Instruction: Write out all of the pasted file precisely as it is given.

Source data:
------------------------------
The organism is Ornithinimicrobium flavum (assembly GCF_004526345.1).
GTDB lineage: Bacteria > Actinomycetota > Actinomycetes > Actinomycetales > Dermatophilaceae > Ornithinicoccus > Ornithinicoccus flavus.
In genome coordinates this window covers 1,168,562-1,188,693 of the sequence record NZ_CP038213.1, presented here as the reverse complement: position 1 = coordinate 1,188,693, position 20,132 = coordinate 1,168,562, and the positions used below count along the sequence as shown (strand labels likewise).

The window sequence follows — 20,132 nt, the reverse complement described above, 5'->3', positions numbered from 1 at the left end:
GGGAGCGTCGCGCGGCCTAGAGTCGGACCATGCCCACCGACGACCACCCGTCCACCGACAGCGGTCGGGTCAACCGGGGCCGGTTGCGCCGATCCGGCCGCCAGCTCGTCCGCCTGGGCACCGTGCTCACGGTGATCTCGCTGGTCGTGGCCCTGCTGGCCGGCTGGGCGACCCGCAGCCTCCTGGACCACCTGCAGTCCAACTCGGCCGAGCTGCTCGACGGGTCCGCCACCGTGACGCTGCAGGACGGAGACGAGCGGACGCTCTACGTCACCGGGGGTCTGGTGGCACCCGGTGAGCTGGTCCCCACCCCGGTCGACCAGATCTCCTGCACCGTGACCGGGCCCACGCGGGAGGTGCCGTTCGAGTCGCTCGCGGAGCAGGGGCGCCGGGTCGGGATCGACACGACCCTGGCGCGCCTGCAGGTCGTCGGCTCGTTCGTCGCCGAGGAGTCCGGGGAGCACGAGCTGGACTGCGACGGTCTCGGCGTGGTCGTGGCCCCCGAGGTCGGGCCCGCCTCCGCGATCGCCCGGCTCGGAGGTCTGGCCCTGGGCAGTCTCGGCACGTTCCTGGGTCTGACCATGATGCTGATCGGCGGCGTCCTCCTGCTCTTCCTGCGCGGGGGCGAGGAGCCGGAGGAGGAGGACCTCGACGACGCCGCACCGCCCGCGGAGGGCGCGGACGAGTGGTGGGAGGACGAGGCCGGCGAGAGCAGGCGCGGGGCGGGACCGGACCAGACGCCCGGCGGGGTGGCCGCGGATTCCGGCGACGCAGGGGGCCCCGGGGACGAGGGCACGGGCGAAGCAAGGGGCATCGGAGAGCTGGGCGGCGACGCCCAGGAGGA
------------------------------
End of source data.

The organism is Ornithinimicrobium flavum (assembly GCF_004526345.1).
GTDB lineage: Bacteria > Actinomycetota > Actinomycetes > Actinomycetales > Dermatophilaceae > Ornithinicoccus > Ornithinicoccus flavus.
In genome coordinates this window covers 1,168,562-1,188,693 of the sequence record NZ_CP038213.1, presented here as the reverse complement: position 1 = coordinate 1,188,693, position 20,132 = coordinate 1,168,562, and the positions used below count along the sequence as shown (strand labels likewise).

The window sequence follows — 20,132 nt, the reverse complement described above, 5'->3', positions numbered from 1 at the left end:
GGGAGCGTCGCGCGGCCTAGAGTCGGACCATGCCCACCGACGACCACCCGTCCACCGACAGCGGTCGGGTCAACCGGGGCCGGTTGCGCCGATCCGGCCGCCAGCTCGTCCGCCTGGGCACCGTGCTCACGGTGATCTCGCTGGTCGTGGCCCTGCTGGCCGGCTGGGCGACCCGCAGCCTCCTGGACCACCTGCAGTCCAACTCGGCCGAGCTGCTCGACGGGTCCGCCACCGTGACGCTGCAGGACGGAGACGAGCGGACGCTCTACGTCACCGGGGGTCTGGTGGCACCCGGTGAGCTGGTCCCCACCCCGGTCGACCAGATCTCCTGCACCGTGACCGGGCCCACGCGGGAGGTGCCGTTCGAGTCGCTCGCGGAGCAGGGGCGCCGGGTCGGGATCGACACGACCCTGGCGCGCCTGCAGGTCGTCGGCTCGTTCGTCGCCGAGGAGTCCGGGGAGCACGAGCTGGACTGCGACGGTCTCGGCGTGGTCGTGGCCCCCGAGGTCGGGCCCGCCTCCGCGATCGCCCGGCTCGGAGGTCTGGCCCTGGGCAGTCTCGGCACGTTCCTGGGTCTGACCATGATGCTGATCGGCGGCGTCCTCCTGCTCTTCCTGCGCGGGGGCGAGGAGCCGGAGGAGGAGGACCTCGACGACGCCGCACCGCCCGCGGAGGGCGCGGACGAGTGGTGGGAGGACGAGGCCGGCGAGAGCAGGCGCGGGGCGGGACCGGACCAGACGCCCGGCGGGGTGGCCGCGGATTCCGGCGACGCAGGGGGCCCCGGGGACGAGGGCACGGGCGAAGCAAGGGGCATCGGAGAGCTGGGCGGCGACGCCCAGGAGGA